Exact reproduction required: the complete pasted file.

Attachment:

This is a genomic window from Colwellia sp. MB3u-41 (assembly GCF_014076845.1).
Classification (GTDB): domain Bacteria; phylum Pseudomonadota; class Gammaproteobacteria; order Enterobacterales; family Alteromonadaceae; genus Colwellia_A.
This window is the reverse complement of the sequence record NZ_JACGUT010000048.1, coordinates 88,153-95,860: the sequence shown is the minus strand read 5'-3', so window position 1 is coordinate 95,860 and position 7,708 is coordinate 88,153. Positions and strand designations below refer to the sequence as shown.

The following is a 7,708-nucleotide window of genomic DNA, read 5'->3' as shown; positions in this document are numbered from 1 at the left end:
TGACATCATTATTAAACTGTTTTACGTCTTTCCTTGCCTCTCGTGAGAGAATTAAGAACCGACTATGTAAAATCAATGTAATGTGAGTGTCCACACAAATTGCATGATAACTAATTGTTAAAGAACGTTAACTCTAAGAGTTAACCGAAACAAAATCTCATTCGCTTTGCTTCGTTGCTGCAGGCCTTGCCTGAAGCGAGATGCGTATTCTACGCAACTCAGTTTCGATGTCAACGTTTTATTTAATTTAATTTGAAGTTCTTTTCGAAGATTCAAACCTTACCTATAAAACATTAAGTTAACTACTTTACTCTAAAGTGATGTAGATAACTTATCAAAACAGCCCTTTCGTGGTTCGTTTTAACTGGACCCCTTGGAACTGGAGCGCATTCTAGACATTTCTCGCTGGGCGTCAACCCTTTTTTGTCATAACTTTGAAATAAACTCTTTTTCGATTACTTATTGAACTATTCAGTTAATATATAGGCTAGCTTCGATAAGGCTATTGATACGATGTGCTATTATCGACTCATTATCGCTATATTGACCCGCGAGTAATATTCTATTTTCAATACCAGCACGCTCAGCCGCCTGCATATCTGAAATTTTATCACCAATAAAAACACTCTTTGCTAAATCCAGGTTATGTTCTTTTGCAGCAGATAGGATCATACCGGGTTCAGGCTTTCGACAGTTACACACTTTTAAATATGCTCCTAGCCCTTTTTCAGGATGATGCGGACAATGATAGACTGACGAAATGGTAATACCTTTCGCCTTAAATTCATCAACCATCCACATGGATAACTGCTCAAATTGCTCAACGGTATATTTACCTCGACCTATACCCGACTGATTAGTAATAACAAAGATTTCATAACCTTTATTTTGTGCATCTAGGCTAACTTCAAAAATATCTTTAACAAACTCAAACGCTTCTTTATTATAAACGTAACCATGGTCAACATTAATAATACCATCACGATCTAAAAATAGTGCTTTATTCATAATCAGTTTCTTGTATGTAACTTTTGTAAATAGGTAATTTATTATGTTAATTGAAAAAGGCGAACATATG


This is a genomic window from Colwellia sp. MB3u-41 (assembly GCF_014076845.1).
Classification (GTDB): domain Bacteria; phylum Pseudomonadota; class Gammaproteobacteria; order Enterobacterales; family Alteromonadaceae; genus Colwellia_A.
This window is the reverse complement of the sequence record NZ_JACGUT010000048.1, coordinates 88,153-95,860: the sequence shown is the minus strand read 5'-3', so window position 1 is coordinate 95,860 and position 7,708 is coordinate 88,153. Positions and strand designations below refer to the sequence as shown.

The following is a 7,708-nucleotide window of genomic DNA, read 5'->3' as shown; positions in this document are numbered from 1 at the left end:
TGACATCATTATTAAACTGTTTTACGTCTTTCCTTGCCTCTCGTGAGAGAATTAAGAACCGACTATGTAAAATCAATGTAATGTGAGTGTCCACACAAATTGCATGATAACTAATTGTTAAAGAACGTTAACTCTAAGAGTTAACCGAAACAAAATCTCATTCGCTTTGCTTCGTTGCTGCAGGCCTTGCCTGAAGCGAGATGCGTATTCTACGCAACTCAGTTTCGATGTCAACGTTTTATTTAATTTAATTTGAAGTTCTTTTCGAAGATTCAAACCTTACCTATAAAACATTAAGTTAACTACTTTACTCTAAAGTGATGTAGATAACTTATCAAAACAGCCCTTTCGTGGTTCGTTTTAACTGGACCCCTTGGAACTGGAGCGCATTCTAGACATTTCTCGCTGGGCGTCAACCCTTTTTTGTCATAACTTTGAAATAAACTCTTTTTCGATTACTTATTGAACTATTCAGTTAATATATAGGCTAGCTTCGATAAGGCTATTGATACGATGTGCTATTATCGACTCATTATCGCTATATTGACCCGCGAGTAATATTCTATTTTCAATACCAGCACGCTCAGCCGCCTGCATATCTGAAATTTTATCACCAATAAAAACACTCTTTGCTAAATCCAGGTTATGTTCTTTTGCAGCAGATAGGATCATACCGGGTTCAGGCTTTCGACAGTTACACACTTTTAAATATGCTCCTAGCCCTTTTTCAGGATGATGCGGACAATGATAGACTGACGAAATGGTAATACCTTTCGCCTTAAATTCATCAACCATCCACATGGATAACTGCTCAAATTGCTCAACGGTATATTTACCTCGACCTATACCCGACTGATTAGTAATAACAAAGATTTCATAACCTTTATTTTGTGCATCTAGGCTAACTTCAAAAATATCTTTAACAAACTCAAACGCTTCTTTATTATAAACGTAACCATGGTCAACATTAATAATACCATCACGATCTAAAAATAGTGCTTTATTCATAATCAGTTTCTTGTATGTAACTTTTGTAAATAGGTAATTTATTATGTTAATTGAAAAAGGCGAACATATG